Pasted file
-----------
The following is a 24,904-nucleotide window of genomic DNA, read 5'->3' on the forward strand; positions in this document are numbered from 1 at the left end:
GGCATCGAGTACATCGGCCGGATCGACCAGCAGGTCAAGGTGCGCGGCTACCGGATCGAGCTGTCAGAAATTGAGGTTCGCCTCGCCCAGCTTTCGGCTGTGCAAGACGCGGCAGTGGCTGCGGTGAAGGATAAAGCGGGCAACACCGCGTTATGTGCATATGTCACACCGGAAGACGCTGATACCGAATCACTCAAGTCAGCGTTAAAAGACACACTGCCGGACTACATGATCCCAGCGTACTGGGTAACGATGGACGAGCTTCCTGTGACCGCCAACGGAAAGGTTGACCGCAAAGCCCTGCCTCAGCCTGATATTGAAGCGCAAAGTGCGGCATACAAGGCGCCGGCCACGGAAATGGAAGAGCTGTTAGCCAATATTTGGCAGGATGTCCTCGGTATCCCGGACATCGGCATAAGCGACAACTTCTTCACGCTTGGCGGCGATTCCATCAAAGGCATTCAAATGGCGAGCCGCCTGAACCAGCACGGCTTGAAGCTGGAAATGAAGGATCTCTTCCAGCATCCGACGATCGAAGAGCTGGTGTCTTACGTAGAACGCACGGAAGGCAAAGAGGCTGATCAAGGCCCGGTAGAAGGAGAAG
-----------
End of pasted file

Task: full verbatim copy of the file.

The following is a 24,904-nucleotide window of genomic DNA, read 5'->3' on the forward strand; positions in this document are numbered from 1 at the left end:
GGCATCGAGTACATCGGCCGGATCGACCAGCAGGTCAAGGTGCGCGGCTACCGGATCGAGCTGTCAGAAATTGAGGTTCGCCTCGCCCAGCTTTCGGCTGTGCAAGACGCGGCAGTGGCTGCGGTGAAGGATAAAGCGGGCAACACCGCGTTATGTGCATATGTCACACCGGAAGACGCTGATACCGAATCACTCAAGTCAGCGTTAAAAGACACACTGCCGGACTACATGATCCCAGCGTACTGGGTAACGATGGACGAGCTTCCTGTGACCGCCAACGGAAAGGTTGACCGCAAAGCCCTGCCTCAGCCTGATATTGAAGCGCAAAGTGCGGCATACAAGGCGCCGGCCACGGAAATGGAAGAGCTGTTAGCCAATATTTGGCAGGATGTCCTCGGTATCCCGGACATCGGCATAAGCGACAACTTCTTCACGCTTGGCGGCGATTCCATCAAAGGCATTCAAATGGCGAGCCGCCTGAACCAGCACGGCTTGAAGCTGGAAATGAAGGATCTCTTCCAGCATCCGACGATCGAAGAGCTGGTGTCTTACGTAGAACGCACGGAAGGCAAAGAGGCTGATCAAGGCCCGGTAGAAGGAGAAG